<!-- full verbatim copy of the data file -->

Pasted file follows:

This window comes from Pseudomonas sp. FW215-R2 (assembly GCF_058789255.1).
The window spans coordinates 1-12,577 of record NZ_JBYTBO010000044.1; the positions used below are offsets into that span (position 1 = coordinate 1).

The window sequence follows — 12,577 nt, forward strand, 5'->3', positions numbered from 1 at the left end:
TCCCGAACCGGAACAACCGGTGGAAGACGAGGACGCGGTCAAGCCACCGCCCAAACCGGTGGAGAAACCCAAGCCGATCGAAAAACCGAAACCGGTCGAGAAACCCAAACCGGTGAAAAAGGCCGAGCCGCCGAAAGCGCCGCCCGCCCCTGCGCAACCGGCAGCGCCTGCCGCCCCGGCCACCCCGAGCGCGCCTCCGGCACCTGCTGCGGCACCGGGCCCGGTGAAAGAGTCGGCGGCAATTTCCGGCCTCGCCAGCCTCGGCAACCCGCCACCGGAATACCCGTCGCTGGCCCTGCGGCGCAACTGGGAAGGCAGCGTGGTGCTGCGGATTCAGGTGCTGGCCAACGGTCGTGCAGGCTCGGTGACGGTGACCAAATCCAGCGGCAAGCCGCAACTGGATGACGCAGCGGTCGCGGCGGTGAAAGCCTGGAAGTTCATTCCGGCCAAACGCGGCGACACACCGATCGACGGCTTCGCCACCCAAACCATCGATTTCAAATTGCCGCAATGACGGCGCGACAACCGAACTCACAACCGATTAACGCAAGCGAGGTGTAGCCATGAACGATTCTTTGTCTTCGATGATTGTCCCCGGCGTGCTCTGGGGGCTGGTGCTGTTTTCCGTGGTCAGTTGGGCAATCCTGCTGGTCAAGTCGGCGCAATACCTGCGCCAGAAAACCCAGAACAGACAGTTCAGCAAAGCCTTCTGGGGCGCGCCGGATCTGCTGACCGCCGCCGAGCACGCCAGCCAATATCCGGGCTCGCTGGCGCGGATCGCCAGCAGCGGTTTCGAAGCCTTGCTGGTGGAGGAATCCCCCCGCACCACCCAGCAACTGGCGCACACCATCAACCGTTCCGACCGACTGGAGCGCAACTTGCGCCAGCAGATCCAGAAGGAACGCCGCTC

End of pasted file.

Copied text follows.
This window comes from Pseudomonas sp. FW215-R2 (assembly GCF_058789255.1).
The window spans coordinates 1-12,577 of record NZ_JBYTBO010000044.1; the positions used below are offsets into that span (position 1 = coordinate 1).

The window sequence follows — 12,577 nt, forward strand, 5'->3', positions numbered from 1 at the left end:
TCCCGAACCGGAACAACCGGTGGAAGACGAGGACGCGGTCAAGCCACCGCCCAAACCGGTGGAGAAACCCAAGCCGATCGAAAAACCGAAACCGGTCGAGAAACCCAAACCGGTGAAAAAGGCCGAGCCGCCGAAAGCGCCGCCCGCCCCTGCGCAACCGGCAGCGCCTGCCGCCCCGGCCACCCCGAGCGCGCCTCCGGCACCTGCTGCGGCACCGGGCCCGGTGAAAGAGTCGGCGGCAATTTCCGGCCTCGCCAGCCTCGGCAACCCGCCACCGGAATACCCGTCGCTGGCCCTGCGGCGCAACTGGGAAGGCAGCGTGGTGCTGCGGATTCAGGTGCTGGCCAACGGTCGTGCAGGCTCGGTGACGGTGACCAAATCCAGCGGCAAGCCGCAACTGGATGACGCAGCGGTCGCGGCGGTGAAAGCCTGGAAGTTCATTCCGGCCAAACGCGGCGACACACCGATCGACGGCTTCGCCACCCAAACCATCGATTTCAAATTGCCGCAATGACGGCGCGACAACCGAACTCACAACCGATTAACGCAAGCGAGGTGTAGCCATGAACGATTCTTTGTCTTCGATGATTGTCCCCGGCGTGCTCTGGGGGCTGGTGCTGTTTTCCGTGGTCAGTTGGGCAATCCTGCTGGTCAAGTCGGCGCAATACCTGCGCCAGAAAACCCAGAACAGACAGTTCAGCAAAGCCTTCTGGGGCGCGCCGGATCTGCTGACCGCCGCCGAGCACGCCAGCCAATATCCGGGCTCGCTGGCGCGGATCGCCAGCAGCGGTTTCGAAGCCTTGCTGGTGGAGGAATCCCCCCGCACCACCCAGCAACTGGCGCACACCATCAACCGTTCCGACCGACTGGAGCGCAACTTGCGCCAGCAGATCCAGAAGGAACGCCGCTC